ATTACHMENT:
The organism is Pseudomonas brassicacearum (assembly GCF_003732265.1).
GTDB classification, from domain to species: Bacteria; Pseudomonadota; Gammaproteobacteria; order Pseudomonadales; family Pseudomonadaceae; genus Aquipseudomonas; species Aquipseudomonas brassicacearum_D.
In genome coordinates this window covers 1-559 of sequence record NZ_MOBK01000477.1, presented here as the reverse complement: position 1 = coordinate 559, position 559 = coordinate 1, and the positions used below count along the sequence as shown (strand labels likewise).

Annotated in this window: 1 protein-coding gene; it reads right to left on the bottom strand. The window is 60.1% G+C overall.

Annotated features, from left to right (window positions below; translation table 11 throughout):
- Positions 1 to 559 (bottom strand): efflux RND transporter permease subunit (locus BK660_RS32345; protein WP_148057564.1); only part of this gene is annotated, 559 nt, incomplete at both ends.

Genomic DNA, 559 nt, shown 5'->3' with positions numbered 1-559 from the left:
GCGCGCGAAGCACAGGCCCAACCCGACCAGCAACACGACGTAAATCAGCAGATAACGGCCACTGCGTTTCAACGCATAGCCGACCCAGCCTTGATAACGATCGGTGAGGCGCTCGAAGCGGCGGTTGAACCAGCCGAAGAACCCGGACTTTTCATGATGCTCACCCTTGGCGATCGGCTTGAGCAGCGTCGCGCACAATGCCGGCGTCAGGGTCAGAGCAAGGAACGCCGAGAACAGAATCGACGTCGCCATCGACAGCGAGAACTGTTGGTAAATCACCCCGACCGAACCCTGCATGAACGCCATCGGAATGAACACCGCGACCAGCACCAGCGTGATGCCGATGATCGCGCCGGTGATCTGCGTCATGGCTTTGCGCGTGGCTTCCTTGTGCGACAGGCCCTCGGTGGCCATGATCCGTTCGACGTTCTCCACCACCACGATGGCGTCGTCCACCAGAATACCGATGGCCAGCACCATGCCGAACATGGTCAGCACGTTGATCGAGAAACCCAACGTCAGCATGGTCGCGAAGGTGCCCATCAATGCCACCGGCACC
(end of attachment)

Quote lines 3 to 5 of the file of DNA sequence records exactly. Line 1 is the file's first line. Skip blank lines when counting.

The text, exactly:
In genome coordinates this window covers 1-559 of sequence record NZ_MOBK01000477.1, presented here as the reverse complement: position 1 = coordinate 559, position 559 = coordinate 1, and the positions used below count along the sequence as shown (strand labels likewise).

Annotated in this window: 1 protein-coding gene; it reads right to left on the bottom strand. The window is 60.1% G+C overall.

Annotated features, from left to right (window positions below; translation table 11 throughout):